The associations between socioeconomic factors and obesity were analyzed using logistic regression by applying weights for age distribution (Table 2). Women aged 45-64 years and 65-79 years were more likely to be obese, as represented by odds ratios (ORs) of 2.35 and 2.93, compared to the youngest age group as a reference group. By household income, only women with the highest level of income were significantly less likely to be obese, compared to women with the lowest income (Table 2). Interestingly, while women with higher levels of education were less likely to be obese, living in metropolitan areas showed a positive association with obesity. Linear trends in the obtained ORs for each socioeconomic variable were estimated and demonstrated consistent and significant increasing or decreasing trends among all socioeconomic factors.
In all women, the SII and RII estimates of inequalities according to education level and urbanization of residence were significant. As the SII refers to the difference in health from the most privileged to the least privileged, positive SII values imply a higher percentage of obesity in women of higher socioeconomic status. Meanwhile, RII reflects the ratio of health between the highest and the lowest socioeconomic groups, indicating fold changes in health between the highest and lowest socioeconomic groups. In our data, the negative SII values for education (-16.66) indicated that obese women had disproportionately less education, by as much as about 16%, while the RII estimate of 0.32 revealed that women with a higher education status had a 0.32 times lower obesity prevalence compared to women with less education (Table 3). Furthermore, as shown in Table 3, women living in metropolitan areas were significantly more likely to be obese than women in rural areas (SII, 4.46; RII, 1.36).
As the prevalence and health effects of obesity differ considerably among age groups and women in different life cycles, we conducted a subgroup analysis according to those categories, as presented in Table 4. Educational inequalities were significant in all age groups, with fewer highly educated women being obese. Younger women, between 19 years and 44 years, showed significant inequalities in obesity according to household income levels (SII, -3.89; RII, 0.49) (Table 4). The SII and RII values for urbanization among women of ages 65 years or over reflected a higher proportion of obesity in women residing in metropolitan areas (SII, 9.65; RII, 1.44) (Table 4).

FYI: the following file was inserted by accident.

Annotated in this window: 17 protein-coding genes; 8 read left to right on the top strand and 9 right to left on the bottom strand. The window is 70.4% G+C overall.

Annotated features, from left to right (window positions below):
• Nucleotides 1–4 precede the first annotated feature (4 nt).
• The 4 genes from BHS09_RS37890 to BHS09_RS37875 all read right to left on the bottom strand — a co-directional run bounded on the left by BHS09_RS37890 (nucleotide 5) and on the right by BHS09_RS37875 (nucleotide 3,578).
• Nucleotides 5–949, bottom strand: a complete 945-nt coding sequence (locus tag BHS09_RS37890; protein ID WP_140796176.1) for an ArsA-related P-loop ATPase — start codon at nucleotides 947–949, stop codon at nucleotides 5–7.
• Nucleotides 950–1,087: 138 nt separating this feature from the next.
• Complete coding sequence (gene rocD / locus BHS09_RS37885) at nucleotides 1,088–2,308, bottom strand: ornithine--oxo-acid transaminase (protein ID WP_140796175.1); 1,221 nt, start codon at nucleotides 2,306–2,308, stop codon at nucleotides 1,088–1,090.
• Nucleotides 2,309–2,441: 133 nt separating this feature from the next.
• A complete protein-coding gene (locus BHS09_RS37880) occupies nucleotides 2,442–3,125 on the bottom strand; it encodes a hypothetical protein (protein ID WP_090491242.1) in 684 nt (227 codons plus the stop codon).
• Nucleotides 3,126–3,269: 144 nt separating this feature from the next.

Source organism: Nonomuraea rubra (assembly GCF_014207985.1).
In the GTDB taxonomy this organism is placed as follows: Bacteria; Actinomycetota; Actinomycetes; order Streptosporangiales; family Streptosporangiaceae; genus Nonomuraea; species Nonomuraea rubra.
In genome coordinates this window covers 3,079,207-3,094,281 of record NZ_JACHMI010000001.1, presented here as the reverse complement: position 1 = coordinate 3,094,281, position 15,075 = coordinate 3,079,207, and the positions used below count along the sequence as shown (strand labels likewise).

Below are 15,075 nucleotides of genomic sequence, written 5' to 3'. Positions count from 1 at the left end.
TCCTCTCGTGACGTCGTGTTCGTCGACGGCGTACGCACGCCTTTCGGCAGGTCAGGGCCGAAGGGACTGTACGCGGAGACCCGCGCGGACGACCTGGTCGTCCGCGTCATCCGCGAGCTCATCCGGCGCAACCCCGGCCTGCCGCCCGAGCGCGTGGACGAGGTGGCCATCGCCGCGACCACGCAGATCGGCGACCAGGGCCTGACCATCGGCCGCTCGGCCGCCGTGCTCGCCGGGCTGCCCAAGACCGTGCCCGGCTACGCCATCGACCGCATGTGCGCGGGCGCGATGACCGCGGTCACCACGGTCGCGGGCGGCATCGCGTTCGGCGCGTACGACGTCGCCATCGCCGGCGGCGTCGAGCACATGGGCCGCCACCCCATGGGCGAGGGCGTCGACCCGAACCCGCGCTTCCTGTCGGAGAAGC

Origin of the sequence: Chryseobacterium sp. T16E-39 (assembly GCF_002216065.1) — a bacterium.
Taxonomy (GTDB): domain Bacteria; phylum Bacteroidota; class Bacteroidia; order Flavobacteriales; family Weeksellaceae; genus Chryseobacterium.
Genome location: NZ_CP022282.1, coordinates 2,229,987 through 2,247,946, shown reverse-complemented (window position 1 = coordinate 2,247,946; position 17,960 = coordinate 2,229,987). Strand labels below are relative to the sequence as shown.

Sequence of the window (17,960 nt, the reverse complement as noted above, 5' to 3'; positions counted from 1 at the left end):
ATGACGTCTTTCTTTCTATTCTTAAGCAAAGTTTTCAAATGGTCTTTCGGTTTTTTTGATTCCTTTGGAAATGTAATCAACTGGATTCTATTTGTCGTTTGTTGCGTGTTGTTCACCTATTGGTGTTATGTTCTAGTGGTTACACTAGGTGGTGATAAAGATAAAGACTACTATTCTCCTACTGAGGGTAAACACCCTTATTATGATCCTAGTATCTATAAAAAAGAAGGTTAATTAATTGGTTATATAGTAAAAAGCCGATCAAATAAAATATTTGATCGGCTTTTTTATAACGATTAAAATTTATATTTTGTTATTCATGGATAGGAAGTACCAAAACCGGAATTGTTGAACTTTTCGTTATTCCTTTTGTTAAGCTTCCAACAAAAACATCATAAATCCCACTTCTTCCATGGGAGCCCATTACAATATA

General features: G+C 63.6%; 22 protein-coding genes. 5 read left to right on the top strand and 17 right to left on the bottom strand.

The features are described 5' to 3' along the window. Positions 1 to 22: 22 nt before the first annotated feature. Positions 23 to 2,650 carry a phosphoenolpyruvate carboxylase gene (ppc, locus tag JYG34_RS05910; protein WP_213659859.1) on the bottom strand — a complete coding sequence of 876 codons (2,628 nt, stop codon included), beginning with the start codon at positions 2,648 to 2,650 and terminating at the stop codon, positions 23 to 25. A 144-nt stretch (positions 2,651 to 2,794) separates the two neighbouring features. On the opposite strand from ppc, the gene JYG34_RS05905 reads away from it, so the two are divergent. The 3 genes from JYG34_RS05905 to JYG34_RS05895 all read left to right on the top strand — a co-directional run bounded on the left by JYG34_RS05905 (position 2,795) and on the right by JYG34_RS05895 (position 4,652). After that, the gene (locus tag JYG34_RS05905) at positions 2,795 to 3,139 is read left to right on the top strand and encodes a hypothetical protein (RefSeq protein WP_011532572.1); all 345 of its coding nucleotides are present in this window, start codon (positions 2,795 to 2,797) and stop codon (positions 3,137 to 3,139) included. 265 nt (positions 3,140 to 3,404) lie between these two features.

DISCUSSION

In the current study, we presented up-to-date findings on the prevalence of obesity among the general population of women in Korea. Although researchers have regularly stressed the importance and existence of socioeconomic inequalities in the Korean population, few studies have investigated socioeconomic inequalities in Asian women with specialized indicators of disparity and the latest data sources. Herein, we discovered that the prevalence of overweight/obesity among Korean women remained steady at about 40%, which is slightly lower than the prevalence of 45.3% reported by Shin et al. [17]. In comparison, the prevalence of overweight/obesity in Korean women was far below that of women from the USA [31], similar to that of Central Asian women, and higher than that of women from most Southeast Asian countries [16,32]. In particular, higher proportions of obesity were recorded for women with the least education and the lowest household income. We also noted significant associations between socioeconomic factors and obesity. Overall, our findings agree with other studies from developed countries, demonstrating that socioeconomically-deprived women suffer from being overweight and obese disproportionately to their counterparts of higher socioeconomic status [16,29,33].
In most developed countries, inverse associations between educational inequalities and obesity status have been detected, which we also observed in Korean women across all age group [34]. The reverse relationship between education attainment and obesity status is generally described as a common phenomenon in the early stages of economic development [35]. In countries such as the UK, where obesity rates have reached “ceiling levels,” educational inequalities are considered insignificant [34]. For the Korea, although the prevalence of obesity in Korean women has stabilized, we discovered significant inequalities in obesity according to education level [19]. Our results are supported by a recent study from the Korea that detected increasing educational inequalities over time from 1998 to 2007 in BMI and waist circumference among women aged 25-64 years [19].